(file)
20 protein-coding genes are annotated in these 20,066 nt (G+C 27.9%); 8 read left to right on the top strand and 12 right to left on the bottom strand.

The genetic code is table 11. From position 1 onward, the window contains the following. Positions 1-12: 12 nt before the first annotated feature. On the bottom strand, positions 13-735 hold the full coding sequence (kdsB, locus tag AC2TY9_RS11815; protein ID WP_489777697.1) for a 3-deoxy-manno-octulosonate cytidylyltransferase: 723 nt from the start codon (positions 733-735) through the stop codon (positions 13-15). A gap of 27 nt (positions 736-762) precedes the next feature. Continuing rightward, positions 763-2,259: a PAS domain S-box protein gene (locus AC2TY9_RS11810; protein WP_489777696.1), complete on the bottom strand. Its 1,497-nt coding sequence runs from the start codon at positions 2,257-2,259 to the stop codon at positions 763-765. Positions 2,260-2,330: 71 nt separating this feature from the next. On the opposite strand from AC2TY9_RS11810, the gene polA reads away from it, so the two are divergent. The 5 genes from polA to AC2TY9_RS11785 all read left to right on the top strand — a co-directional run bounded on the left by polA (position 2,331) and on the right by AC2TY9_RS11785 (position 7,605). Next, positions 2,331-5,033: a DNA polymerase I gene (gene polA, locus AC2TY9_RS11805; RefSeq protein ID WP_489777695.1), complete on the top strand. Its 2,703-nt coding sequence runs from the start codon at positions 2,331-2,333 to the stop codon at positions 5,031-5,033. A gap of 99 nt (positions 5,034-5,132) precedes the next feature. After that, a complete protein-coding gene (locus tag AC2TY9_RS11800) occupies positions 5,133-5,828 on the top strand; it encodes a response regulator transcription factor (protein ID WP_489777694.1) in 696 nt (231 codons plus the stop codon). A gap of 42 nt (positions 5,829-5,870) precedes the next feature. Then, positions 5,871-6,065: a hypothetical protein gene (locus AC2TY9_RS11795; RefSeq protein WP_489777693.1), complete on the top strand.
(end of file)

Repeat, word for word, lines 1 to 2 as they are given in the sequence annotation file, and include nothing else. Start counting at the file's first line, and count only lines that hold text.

20 protein-coding genes are annotated in these 20,066 nt (G+C 27.9%); 8 read left to right on the top strand and 12 right to left on the bottom strand.

The genetic code is table 11. From position 1 onward, the window contains the following. Positions 1-12: 12 nt before the first annotated feature. On the bottom strand, positions 13-735 hold the full coding sequence (kdsB, locus tag AC2TY9_RS11815; protein ID WP_489777697.1) for a 3-deoxy-manno-octulosonate cytidylyltransferase: 723 nt from the start codon (positions 733-735) through the stop codon (positions 13-15). A gap of 27 nt (positions 736-762) precedes the next feature. Continuing rightward, positions 763-2,259: a PAS domain S-box protein gene (locus AC2TY9_RS11810; protein WP_489777696.1), complete on the bottom strand. Its 1,497-nt coding sequence runs from the start codon at positions 2,257-2,259 to the stop codon at positions 763-765. Positions 2,260-2,330: 71 nt separating this feature from the next. On the opposite strand from AC2TY9_RS11810, the gene polA reads away from it, so the two are divergent. The 5 genes from polA to AC2TY9_RS11785 all read left to right on the top strand — a co-directional run bounded on the left by polA (position 2,331) and on the right by AC2TY9_RS11785 (position 7,605). Next, positions 2,331-5,033: a DNA polymerase I gene (gene polA, locus AC2TY9_RS11805; RefSeq protein ID WP_489777695.1), complete on the top strand. Its 2,703-nt coding sequence runs from the start codon at positions 2,331-2,333 to the stop codon at positions 5,031-5,033. A gap of 99 nt (positions 5,034-5,132) precedes the next feature. After that, a complete protein-coding gene (locus tag AC2TY9_RS11800) occupies positions 5,133-5,828 on the top strand; it encodes a response regulator transcription factor (protein ID WP_489777694.1) in 696 nt (231 codons plus the stop codon). A gap of 42 nt (positions 5,829-5,870) precedes the next feature. Then, positions 5,871-6,065: a hypothetical protein gene (locus AC2TY9_RS11795; RefSeq protein WP_489777693.1), complete on the top strand.